Image: Slide from the EAD06 Show about the DCC assignment on “Disclosing the Self”
In the lecture and discussion held at NID Gandhinagar yesterday with the batch of thirty students in the DCC course we examined the nature of design as well as the attributes and characteristics of the designer. Design is an activity that takes place in a field of thinking and believing persons where a variety of belief systems and levels of understanding may prevail and this by itself would call for a great deal of sensitivity in the management of the intentions as well as the directions of the proposed outcomes. Technology is but one of the many considerations that the design teams would need to cope with and it may not be the most challenging aspect of the design task on hand. Social and cultural factors may play a significant role in shaping the intentions as well as determine what can be indeed offered as a solution to the perceived problems in the given context. Temporal factors too would have their own impact and one solution that was found valid at a certain moment may become invalid or even objectionable when the context would change with time and location. This makes the task of design truly complex and it has therefore been called “wicked problems” when the complexities are almost unmanageable using the usually accepted tools of logic, science and management.
Image: DCC Whiteboard from Gandhinagar, August 2007
In such a situation the designer too would need to know what the self is bringing to the situation, since all of us have our own system of beliefs as well as our abilities and knowledge levels which would in turn determine our ability to understand or empathise with the particular situation that is to be improved or changed. It is here that this assignment of exploring the self with an intention to discover and disclose comes into focus. The student is asked to reflect and introspect about themselves and attempt to try and plumb their memory and the boundaries of their consciousness about themselves in order to discover their true interests as well as the sources of their learning and belief systems in a whole range of areas that may matter in the process of design. Knowing ones strengths and weaknesses as well as interests may help in setting the learning agenda as well as help set priorities for what one would like to learn through reading and self study. It can also help motivate one to make the investments needed to change oneself in the area of skills, knowledge and most importantly in the area of the attitudes that one brings to the activity of design. It is here that the assignment may make sense in helping one reveal to oneself many aspects of our being and from this we may choose to disclose only a part of our experiences and beliefs but the journey would be useful in any case for the individual and their peers in the class.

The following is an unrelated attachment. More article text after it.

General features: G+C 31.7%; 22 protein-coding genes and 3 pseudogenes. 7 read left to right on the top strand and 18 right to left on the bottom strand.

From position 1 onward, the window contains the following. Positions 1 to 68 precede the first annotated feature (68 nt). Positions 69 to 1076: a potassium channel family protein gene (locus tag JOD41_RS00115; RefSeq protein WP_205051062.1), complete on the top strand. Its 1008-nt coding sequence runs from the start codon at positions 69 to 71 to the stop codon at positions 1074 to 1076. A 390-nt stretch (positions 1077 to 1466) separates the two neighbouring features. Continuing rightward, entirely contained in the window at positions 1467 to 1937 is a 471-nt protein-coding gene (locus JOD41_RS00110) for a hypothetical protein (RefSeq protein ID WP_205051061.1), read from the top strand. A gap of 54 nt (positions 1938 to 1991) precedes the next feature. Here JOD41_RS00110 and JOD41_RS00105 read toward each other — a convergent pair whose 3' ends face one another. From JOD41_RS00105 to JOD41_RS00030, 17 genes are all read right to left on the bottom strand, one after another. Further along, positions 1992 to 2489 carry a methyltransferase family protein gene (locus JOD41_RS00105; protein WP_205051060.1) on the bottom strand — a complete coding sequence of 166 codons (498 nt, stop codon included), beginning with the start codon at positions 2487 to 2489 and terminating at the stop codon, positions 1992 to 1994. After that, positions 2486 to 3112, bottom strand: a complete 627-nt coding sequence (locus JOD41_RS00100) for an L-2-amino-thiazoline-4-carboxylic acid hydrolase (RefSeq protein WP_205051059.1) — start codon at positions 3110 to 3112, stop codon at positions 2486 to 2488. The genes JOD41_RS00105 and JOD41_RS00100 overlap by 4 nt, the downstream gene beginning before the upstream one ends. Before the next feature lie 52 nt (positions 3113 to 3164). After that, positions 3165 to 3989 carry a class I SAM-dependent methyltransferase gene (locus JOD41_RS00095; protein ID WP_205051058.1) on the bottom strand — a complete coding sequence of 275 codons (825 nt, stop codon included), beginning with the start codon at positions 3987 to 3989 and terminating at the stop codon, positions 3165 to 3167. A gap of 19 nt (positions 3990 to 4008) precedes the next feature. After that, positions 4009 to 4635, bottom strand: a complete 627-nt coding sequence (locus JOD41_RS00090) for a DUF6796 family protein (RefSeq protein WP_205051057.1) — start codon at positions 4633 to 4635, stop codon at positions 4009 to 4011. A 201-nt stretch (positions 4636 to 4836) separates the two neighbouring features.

Design is a reflexive activity since it is carried out in a thinking and acting field of persons who can and will react and this calls for a heightened level of sensitivity in the designer if we are to achieve a degree of satisfaction and closure. Charles Eames when asked a question about the nature of the boundaries of the design task he asked for the boundaries of the design problem. In a diagram that he submitted for an exhibit in Paris in 1969 he modeled the roles of the designer, the client and the society in a very insightful manner and stated that one could achieve real satisfaction only when the task fell within the overlapping zone of the interests of all partners. This amazing diagram or model of the “What is Design” can be seen here along with more about Eames at the Library of Congress archive.
My slide presentation and paper titled “Creating the Unknowable” which described this course at the EAD06 conference in Bremen 2005 can be downloaded from my website here. Link: Full paper 50 kb pdf file Link: Slide Show 4.1 MB pdf file